Mismanagement of revenues from the extraction of natural resources is widely cited as a major factor leading to the much-feared “resource curse”—the paradox that countries with an abundance of natural resources tend to have slower economic growth and, in many cases, more instability, than their less endowed counterparts.
To avoid this, Ghana joined the Extractive Industries Transparency Initiative (EITI) in 2003, as a way of tracking revenues from its minerals trade, eventually extending the practice to the oil and gas industry in 2010. Read More
Oil production worldwide has been synonymous with environmental damage, and Ghana is proving to be no exception. Oil in Uganda staff writer, Chris Musiime, reports from Takoradi, Ghana’s coastal ‘oil city,’ two hundred kilometres south west of Accra.
Oil production 60 kilometres offshore has created problems for the environment and the locals, according to Solomon Kusi Ampofo, the Program Officer in charge of the Extractives Industry at Friends of the Nation (FON), an environmental NGO based in Takoradi.
“Since the exploration and subsequent production of oil, nine whales have been washed ashore the coast in Jomoro and Ellembelle Districts,” he says. Read More
In the third of a series of reports from Ghana, Oil in Uganda staff writer, Chris Musiime, explains how the gas that accompanies oil discoveries can be a nuisance, and how Ghana finally overcame the problem.
“The bad news is that they didn’t find oil, but the good news is that they didn’t find gas either!”
This ironic witticism is recounted by John Peter Amewu at the Ghana Institute of Management and Public Administration in Accra, where he is teaching a summer school course in oil and gas for 46 participants from various African countries. He explains that, although countries like Mozambique and Tanzania have found sufficiently huge gas fields to make commercial extraction highly lucrative, energy explorers generally hate to encounter more gas than oil, especially in Africa, where the gas distribution system is not developed. Read More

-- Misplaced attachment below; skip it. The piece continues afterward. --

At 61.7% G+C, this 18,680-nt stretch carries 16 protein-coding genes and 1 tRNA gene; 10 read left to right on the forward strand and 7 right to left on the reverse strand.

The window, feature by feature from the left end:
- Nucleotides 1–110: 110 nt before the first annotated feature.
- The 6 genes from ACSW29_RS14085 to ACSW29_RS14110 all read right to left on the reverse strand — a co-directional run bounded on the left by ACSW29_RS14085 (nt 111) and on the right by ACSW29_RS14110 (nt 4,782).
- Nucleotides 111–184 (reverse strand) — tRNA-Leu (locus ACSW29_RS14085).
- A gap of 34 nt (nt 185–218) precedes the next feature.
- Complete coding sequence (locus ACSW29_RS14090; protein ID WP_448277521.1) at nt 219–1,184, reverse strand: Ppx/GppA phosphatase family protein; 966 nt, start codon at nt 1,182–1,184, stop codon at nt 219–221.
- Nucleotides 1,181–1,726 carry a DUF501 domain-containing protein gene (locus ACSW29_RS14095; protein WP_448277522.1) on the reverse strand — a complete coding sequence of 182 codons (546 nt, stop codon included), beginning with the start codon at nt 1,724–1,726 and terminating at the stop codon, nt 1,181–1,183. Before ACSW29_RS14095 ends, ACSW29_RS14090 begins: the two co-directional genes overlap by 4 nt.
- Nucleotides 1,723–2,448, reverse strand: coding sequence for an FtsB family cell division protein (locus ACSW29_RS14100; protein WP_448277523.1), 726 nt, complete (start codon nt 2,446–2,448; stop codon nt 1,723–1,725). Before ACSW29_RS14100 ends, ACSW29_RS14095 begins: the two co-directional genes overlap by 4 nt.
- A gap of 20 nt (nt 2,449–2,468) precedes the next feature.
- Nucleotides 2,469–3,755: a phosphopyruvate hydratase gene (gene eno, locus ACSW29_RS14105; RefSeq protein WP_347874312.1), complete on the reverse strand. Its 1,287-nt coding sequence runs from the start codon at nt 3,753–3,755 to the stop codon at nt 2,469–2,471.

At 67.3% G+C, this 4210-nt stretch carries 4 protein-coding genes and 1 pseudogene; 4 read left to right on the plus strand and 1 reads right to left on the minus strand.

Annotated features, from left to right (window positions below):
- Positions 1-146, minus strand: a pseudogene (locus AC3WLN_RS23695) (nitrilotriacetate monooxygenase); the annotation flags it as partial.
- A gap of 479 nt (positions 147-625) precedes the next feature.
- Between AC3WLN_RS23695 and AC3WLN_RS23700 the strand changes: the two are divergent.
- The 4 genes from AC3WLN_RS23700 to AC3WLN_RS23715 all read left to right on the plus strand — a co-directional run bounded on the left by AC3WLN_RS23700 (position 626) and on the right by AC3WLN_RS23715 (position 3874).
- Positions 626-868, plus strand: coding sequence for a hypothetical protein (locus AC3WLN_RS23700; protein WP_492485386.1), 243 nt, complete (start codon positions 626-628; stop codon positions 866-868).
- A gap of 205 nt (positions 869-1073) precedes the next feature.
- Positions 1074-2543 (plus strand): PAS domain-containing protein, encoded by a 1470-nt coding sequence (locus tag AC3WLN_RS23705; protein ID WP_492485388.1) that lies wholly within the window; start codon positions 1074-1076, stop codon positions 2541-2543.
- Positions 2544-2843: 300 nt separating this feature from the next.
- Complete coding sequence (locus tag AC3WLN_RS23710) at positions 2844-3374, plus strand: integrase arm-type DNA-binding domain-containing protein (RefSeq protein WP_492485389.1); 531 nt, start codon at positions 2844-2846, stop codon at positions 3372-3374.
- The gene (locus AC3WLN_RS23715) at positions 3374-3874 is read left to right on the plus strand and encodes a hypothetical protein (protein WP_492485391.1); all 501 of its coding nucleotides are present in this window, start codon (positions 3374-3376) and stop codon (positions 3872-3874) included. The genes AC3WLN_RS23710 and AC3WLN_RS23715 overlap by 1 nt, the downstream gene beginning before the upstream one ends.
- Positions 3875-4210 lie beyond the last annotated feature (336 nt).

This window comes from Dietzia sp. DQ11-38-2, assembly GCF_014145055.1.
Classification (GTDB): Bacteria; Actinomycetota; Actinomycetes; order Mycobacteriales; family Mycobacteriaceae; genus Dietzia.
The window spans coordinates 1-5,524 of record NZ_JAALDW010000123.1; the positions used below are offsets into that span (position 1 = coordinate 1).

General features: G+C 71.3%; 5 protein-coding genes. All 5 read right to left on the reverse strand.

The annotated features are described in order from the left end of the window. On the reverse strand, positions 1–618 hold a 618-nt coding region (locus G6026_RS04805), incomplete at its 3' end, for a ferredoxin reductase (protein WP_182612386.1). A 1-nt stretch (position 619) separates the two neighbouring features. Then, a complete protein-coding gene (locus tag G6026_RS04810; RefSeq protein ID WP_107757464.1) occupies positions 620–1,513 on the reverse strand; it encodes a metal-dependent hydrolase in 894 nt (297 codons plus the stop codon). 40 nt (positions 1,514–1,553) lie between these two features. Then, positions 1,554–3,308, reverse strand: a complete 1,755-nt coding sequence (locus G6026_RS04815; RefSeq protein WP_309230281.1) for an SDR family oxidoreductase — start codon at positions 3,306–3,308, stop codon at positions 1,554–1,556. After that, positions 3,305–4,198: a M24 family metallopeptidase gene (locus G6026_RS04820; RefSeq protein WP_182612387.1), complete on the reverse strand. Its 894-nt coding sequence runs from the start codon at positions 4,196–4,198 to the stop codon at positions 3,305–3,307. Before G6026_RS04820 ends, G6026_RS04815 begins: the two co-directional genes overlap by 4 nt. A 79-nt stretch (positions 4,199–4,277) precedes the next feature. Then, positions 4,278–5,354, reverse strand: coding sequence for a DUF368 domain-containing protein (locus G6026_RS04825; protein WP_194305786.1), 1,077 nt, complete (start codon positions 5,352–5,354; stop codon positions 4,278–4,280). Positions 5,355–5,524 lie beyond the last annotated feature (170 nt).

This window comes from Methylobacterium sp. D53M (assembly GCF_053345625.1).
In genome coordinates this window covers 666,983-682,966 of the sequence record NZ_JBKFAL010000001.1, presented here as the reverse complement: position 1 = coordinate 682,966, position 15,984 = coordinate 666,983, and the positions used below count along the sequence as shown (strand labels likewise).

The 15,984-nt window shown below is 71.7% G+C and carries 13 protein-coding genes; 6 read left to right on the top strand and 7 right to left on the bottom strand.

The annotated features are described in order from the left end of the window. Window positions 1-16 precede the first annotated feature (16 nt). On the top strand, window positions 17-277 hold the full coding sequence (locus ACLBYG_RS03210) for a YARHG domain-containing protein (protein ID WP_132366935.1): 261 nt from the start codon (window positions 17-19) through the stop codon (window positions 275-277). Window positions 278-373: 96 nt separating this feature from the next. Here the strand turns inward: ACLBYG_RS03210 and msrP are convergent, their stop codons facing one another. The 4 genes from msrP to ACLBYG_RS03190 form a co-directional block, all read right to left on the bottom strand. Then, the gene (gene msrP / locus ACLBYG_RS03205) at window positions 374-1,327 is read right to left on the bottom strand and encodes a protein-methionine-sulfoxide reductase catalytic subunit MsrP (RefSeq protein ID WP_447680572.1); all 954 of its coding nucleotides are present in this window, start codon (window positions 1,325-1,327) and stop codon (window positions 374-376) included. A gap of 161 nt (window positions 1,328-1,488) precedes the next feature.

Uganda plans to create a Petroleum Authority to regulate the oil industry and a National Oil Company to partner with international oil companies in extracting and marketing the resources. In a second report from Ghana, Oil in Uganda staff writer, Chris Musiime, describes the role and evolution of similar institutions in that country. Whilst at first sight Ghana appears to have followed a ‘fast track’ from oil discovery to oil production, this report shows that in fact the country has a long history both of oil exploration and of efforts to develop an institutional framework to manage the industry. Read More
Oil in Uganda staff writer, Chris Musiime, visited Ghana in July to discover what Uganda might learn from that country’s experience of oil and gas. In the first of a series of reports, he notes that the government was in a hurry to get oil flowing, yet civil society activists regret the relative haste of the progression from discovery to production.
In June 2007, Tullow Oil announced that it had found oil at Cape Three Points, off Ghana’s coast. Three months later, the U.S. firm, Kosmos, made a second discovery in the same area. The country had finally struck oil in commercial quantities, burying the disappointments of the 1970s when announcements by earlier regimes turned out to be too optimistic. Read More